Adolescent; Adult; Behavior Therapy (methods); Body Weight (physiology); Exercise; Female; Humans; Male; Obesity (prevention & control); Social Media; Social Support; Students; Universities; Weight Gain; Young Adult
BACKGROUND: Both men and women are vulnerable to weight gain during the college years, and this phenomenon is linked to an increased risk of several chronic diseases and mortality. Technology represents an attractive medium for the delivery of weight control interventions focused on college students, given its reach and appeal among this population. However, few technology-mediated weight gain prevention interventions have been evaluated for college students. OBJECTIVE: This study examined a new technology-based, social media-facilitated weight gain prevention intervention for college students. METHODS: Undergraduates (n =58) in two sections of a public university course were allocated to either a behavioral weight gain prevention intervention (Healthy Weight, HW; N=29) or a human papillomavirus (HPV) vaccination awareness intervention (control; N=29). All students were enrolled, regardless of initial body weight or expressed interest in weight management. The interventions delivered 8 lessons via electronic newsletters and Facebook postings over 9 weeks, which were designed to foster social support and introduce relevant educational content. The HW intervention targeted behavioral strategies to prevent weight gain and provided participants with a Wi-Fi-enabled scale and an electronic physical activity tracker to facilitate weight regulation. A repeated-measures analysis of variance was conducted to examine within- and between-group differences in measures of self-reported weight control practices and objectively measured weight. Use of each intervention medium and device was objectively tracked, and intervention satisfaction measures were obtained. RESULTS: Students remained weight stable (HW: -0.48+1.9 kg; control: -0.45+1.4 kg), with no significant difference between groups over 9 weeks (P =.94). However, HW students reported a significantly greater increase in the number of appropriate weight control strategies than did controls (2.1+4.5 vs -1.1+3.4, respectively; P =.003) and there was no increase in inappropriate weight control behaviors (P =.11). More than 90% of students in the HW arm opened the electronic newsletters each week, and the average number of Facebook interactions (comments and likes) per student each week was 3.3+1.4. Each self-monitoring device was initialized by 90% of HW students. On average, they used their physical activity tracker for 23.7+15.2 days and their Wi-Fi scale for 14.1+13.1 days over the 9 weeks. HW students rated the intervention favorably. CONCLUSIONS: The short-term effect of this technology-based weight gain prevention intervention for college students is promising and merits evaluation over a longer duration to determine whether engagement and behavioral improvements positively affect weight outcomes and can be maintained.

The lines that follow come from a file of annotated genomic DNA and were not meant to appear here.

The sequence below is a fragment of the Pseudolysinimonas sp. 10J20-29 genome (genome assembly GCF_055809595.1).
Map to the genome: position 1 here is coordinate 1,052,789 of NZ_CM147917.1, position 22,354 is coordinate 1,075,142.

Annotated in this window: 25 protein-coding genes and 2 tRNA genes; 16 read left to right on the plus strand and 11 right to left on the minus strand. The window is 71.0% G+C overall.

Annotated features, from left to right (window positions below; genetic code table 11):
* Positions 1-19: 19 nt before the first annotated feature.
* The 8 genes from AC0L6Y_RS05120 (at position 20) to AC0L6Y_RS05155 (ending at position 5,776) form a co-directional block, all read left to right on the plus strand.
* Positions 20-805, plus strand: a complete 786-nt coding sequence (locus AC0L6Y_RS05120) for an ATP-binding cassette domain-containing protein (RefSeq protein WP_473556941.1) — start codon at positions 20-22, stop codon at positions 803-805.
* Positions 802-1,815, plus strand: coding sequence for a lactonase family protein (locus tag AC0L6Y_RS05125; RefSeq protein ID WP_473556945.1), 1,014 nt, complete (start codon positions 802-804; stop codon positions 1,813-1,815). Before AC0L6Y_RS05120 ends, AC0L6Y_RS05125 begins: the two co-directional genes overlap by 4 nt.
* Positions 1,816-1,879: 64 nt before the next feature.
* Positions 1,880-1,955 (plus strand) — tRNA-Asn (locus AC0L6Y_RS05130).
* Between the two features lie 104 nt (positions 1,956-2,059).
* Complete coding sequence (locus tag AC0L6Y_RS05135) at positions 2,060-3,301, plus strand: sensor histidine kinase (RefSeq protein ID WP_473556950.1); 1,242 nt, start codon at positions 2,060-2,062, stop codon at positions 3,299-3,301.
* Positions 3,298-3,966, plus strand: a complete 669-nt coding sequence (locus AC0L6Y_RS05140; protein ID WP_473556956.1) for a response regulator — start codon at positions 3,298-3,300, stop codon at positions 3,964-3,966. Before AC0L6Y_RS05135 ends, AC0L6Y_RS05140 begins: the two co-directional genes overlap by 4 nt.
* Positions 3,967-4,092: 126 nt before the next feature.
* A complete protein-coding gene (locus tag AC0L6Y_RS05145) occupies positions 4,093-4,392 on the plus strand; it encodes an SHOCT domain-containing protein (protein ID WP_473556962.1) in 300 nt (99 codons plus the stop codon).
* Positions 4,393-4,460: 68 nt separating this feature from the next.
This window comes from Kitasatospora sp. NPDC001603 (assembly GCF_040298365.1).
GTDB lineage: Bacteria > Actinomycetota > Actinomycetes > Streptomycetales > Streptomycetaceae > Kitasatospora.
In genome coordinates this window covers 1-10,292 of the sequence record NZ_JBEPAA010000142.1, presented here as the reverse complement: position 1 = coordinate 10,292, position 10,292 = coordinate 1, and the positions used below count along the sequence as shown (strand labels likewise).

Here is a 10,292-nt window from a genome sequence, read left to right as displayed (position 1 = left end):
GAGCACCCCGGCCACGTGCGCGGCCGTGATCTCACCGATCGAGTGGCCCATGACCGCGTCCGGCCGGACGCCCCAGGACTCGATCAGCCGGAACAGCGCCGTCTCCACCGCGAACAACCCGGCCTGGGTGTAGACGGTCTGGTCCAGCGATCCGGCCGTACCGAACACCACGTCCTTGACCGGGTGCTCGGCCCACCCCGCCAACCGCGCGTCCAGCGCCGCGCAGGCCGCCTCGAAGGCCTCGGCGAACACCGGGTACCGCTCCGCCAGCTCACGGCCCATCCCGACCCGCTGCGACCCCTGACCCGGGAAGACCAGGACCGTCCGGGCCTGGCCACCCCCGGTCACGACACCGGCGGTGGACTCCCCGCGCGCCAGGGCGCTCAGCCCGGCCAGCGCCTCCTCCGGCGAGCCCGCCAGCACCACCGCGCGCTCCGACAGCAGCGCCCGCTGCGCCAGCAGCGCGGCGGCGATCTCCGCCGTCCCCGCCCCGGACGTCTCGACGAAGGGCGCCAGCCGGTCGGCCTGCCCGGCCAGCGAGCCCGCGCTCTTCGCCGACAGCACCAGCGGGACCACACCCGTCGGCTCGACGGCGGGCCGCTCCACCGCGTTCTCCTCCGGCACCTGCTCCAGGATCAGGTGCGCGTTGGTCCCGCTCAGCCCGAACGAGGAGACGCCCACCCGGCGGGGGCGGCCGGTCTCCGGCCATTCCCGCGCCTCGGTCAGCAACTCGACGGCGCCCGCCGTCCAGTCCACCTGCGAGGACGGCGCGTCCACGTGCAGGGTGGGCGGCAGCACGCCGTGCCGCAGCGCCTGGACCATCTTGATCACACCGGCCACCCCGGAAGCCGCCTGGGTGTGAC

Digital Object Identifier (DOI)
Published in Journal of Medical Internet Research, Volume 18, Issue 6, 2016.
©Delia Smith West, Courtney M. Monroe, Gabrielle Turner-McGrievy, Beth Sundstrom, Chelsea Larsen, Karen Magradey, Sara Wilcox, Heather M. Brandt. Originally published in the Journal of Medical Internet Research (http://www.jmir.org), 13.06.2016. This is an open-access article distributed under the terms of the Creative Commons Attribution License (http://creativecommons.org/licenses/by/2.0/), which permits unrestricted use, distribution, and reproduction in any medium, provided the original work, first published in the Journal of Medical Internet Research, is properly cited. The complete bibliographic information, a link to the original publication on http://www.jmir.org/, as well as this copyright and license information must be included.
West, D., Monroe, C., Turner-McGrievy, G., Sundstrom, B., Larsen, C., & Magradey, K. et al. (2016). A Technology-Mediated Behavioral Weight Gain Prevention Intervention for College Students: Controlled, Quasi-Experimental Study. Journal Of Medical Internet Research, 18(6). https://doi.org/10.2196/jmir.5474